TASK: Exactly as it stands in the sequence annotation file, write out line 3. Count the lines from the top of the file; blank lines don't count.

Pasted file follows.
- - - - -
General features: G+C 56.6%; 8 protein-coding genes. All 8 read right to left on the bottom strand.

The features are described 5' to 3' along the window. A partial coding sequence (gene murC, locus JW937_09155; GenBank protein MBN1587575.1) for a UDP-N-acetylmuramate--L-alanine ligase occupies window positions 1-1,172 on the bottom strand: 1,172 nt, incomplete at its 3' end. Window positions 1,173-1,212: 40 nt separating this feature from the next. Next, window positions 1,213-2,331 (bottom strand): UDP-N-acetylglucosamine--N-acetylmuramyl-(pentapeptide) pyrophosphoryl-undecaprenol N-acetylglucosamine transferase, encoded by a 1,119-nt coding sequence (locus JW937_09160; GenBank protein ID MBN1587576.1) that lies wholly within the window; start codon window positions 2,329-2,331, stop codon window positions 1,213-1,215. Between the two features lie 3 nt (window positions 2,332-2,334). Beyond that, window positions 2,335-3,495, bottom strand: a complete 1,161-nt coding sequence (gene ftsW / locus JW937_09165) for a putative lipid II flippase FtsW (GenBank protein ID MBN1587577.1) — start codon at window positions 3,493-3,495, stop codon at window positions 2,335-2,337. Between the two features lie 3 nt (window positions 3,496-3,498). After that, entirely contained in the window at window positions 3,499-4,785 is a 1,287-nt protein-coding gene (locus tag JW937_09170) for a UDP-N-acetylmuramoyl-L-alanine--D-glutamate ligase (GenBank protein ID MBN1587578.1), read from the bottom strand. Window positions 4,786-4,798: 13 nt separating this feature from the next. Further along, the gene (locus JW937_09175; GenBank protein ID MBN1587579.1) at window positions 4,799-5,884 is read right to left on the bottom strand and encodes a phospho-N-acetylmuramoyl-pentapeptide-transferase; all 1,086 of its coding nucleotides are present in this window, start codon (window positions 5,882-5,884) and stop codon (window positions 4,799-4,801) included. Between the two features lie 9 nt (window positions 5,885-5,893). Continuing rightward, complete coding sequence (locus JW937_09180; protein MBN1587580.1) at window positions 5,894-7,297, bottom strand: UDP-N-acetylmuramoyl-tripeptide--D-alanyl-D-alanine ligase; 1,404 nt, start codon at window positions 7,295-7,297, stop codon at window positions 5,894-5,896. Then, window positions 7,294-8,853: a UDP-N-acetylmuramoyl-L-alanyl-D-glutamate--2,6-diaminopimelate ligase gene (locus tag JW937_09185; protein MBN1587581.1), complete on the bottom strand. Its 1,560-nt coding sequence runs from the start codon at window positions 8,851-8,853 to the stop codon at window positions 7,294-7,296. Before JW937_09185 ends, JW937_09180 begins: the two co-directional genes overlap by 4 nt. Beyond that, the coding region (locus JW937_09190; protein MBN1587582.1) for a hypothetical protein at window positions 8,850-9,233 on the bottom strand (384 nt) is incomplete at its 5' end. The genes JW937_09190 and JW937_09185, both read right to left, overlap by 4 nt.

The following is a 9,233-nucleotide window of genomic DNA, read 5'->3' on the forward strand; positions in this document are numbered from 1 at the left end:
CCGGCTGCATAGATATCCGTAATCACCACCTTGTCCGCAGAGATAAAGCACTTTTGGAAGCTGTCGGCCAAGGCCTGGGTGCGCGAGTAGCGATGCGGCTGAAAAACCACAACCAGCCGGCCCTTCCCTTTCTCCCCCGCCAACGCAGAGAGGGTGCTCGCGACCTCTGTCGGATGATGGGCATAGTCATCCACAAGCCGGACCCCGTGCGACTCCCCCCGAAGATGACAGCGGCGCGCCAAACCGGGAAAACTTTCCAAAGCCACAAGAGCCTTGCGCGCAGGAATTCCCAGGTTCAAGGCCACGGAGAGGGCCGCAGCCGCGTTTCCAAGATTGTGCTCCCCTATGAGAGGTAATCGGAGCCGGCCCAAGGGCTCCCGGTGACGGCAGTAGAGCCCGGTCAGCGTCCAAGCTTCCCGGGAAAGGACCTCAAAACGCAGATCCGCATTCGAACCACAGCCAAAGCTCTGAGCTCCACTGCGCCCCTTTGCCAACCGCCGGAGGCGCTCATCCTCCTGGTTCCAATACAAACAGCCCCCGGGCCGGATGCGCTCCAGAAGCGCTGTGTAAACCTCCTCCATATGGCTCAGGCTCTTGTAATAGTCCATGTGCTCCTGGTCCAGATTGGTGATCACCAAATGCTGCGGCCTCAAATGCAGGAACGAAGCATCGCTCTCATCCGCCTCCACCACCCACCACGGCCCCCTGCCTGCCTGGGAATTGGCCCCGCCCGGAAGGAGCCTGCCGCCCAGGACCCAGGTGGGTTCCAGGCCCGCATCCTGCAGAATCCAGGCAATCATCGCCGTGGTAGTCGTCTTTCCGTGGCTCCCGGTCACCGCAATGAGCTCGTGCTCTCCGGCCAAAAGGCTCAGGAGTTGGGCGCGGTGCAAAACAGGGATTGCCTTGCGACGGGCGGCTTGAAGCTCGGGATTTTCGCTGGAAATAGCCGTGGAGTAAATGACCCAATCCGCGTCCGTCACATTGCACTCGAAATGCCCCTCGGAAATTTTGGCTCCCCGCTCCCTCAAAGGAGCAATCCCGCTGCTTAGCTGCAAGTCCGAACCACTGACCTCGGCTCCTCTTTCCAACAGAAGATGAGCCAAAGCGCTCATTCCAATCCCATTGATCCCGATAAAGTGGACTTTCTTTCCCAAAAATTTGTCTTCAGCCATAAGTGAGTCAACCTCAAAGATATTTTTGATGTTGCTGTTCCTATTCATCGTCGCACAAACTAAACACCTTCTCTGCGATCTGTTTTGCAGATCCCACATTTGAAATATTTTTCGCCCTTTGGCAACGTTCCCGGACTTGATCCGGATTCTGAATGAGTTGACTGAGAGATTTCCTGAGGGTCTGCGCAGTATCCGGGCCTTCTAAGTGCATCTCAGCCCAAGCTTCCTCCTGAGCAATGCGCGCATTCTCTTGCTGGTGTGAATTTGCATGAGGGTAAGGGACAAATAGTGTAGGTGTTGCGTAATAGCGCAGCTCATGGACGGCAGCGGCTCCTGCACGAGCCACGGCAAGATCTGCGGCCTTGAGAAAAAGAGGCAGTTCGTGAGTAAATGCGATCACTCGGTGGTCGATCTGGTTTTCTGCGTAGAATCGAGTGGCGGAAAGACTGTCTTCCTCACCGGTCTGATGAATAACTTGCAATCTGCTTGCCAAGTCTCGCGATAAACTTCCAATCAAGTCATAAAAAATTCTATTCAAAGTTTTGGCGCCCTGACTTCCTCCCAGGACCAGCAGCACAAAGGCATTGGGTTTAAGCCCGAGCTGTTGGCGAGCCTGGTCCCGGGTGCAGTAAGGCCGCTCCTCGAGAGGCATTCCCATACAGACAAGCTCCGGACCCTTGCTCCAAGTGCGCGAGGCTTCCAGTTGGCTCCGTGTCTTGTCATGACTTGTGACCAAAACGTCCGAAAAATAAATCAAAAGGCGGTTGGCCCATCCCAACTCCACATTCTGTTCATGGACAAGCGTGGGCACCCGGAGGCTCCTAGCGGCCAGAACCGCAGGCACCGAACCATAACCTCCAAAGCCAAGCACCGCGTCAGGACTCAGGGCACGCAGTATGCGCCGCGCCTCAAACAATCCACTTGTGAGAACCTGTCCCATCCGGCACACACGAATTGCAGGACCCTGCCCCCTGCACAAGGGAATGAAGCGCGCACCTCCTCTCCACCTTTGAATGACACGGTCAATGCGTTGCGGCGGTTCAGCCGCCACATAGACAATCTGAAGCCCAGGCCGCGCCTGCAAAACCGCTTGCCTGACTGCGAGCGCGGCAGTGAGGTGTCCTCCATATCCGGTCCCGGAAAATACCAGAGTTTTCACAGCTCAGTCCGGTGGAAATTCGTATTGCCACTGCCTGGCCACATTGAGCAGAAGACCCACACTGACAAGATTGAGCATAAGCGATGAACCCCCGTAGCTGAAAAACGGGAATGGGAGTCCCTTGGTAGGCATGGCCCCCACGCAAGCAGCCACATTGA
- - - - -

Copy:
The following is a 9,233-nucleotide window of genomic DNA, read 5'->3' on the forward strand; positions in this document are numbered from 1 at the left end: